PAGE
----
How to Configure a Togle
A toggle is a switch that has two positions, on and off. In software a toggle is usually used to enable or disable menu items and functions. A toggle is also a hardware component, like the pin that passes transversely through the eye of a rope or loop to fasten it, or the part on computers and some other machines that lets you toggle between the caps lock and num lock keys.
In source code, the configuration of a toggle is often baked into a release through comments or a preprocessor feature (e.g., #ifdef). This approach is fine if it’s limited to toggles that will not require dynamic re-configuration. However, as the number of toggles grows it becomes increasingly difficult to manage their configuration through static files. In this case, it’s advisable to move the toggle configuration into some type of centralized storage such as an existing application DB. Typically this is accompanied by the build-out of some form of admin UI to allow system operators, testers and product managers to view and modify the toggle configuration.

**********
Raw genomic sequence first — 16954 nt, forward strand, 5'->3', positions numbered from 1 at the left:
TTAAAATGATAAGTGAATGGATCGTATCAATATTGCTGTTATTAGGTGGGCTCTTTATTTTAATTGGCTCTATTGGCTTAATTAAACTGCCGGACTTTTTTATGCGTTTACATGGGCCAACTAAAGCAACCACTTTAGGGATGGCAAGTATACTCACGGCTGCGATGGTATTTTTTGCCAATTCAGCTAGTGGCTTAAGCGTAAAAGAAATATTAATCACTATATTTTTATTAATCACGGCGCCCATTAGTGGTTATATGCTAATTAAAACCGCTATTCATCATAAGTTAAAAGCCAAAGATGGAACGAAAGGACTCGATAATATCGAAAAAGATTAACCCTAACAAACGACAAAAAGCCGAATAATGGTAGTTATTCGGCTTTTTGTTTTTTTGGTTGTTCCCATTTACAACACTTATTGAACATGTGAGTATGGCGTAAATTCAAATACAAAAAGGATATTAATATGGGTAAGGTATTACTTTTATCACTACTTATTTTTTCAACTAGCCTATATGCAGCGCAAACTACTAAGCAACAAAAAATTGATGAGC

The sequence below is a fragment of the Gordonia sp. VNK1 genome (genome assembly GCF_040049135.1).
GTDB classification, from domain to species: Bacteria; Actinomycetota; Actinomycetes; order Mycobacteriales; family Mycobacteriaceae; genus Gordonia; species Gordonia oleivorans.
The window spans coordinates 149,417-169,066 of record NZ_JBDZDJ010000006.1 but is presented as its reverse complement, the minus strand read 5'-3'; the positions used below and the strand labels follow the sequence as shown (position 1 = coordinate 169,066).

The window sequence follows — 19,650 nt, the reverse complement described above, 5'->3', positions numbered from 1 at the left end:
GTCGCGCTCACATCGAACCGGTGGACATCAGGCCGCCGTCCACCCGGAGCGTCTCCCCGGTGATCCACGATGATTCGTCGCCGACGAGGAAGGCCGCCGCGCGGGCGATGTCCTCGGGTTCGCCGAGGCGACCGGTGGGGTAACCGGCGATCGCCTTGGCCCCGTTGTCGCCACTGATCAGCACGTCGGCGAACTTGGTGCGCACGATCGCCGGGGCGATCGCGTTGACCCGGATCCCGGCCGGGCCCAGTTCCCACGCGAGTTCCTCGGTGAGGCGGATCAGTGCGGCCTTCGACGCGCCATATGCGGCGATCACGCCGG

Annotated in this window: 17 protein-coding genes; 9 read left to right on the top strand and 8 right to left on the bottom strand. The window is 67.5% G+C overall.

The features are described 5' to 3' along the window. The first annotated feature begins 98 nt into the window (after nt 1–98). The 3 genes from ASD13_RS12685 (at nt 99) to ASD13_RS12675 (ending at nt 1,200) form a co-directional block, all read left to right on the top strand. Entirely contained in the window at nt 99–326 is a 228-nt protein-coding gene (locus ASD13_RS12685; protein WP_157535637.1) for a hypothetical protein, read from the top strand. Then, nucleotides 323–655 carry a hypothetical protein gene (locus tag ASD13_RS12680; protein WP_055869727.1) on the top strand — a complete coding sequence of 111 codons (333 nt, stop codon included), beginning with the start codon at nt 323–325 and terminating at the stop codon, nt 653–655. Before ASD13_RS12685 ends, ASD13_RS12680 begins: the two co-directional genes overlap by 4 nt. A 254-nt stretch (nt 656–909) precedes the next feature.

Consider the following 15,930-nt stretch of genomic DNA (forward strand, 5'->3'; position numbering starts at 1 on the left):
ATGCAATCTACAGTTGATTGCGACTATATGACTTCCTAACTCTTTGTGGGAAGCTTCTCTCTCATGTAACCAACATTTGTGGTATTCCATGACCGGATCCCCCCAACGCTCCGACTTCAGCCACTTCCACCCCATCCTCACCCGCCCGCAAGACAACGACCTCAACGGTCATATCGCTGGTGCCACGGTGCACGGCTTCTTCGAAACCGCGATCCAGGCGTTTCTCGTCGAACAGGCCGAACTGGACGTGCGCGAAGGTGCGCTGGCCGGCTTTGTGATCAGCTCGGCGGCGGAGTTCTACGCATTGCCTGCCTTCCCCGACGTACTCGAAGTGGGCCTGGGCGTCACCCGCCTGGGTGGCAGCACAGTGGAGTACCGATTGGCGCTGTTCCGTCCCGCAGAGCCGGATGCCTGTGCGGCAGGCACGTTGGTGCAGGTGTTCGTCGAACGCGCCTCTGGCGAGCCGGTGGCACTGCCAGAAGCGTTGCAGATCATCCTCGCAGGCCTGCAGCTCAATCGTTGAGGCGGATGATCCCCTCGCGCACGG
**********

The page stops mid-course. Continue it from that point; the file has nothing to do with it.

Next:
Savvy teams consider the feature toggles in their codebase to be inventory that comes with a carrying cost. As such, they seek to keep the amount of inventory as low as possible by being proactive about removing toggles that are no longer needed. Some teams have a policy of adding an “expiration date” to each toggle and adding it to the team’s backlog as it nears its time to be removed from production.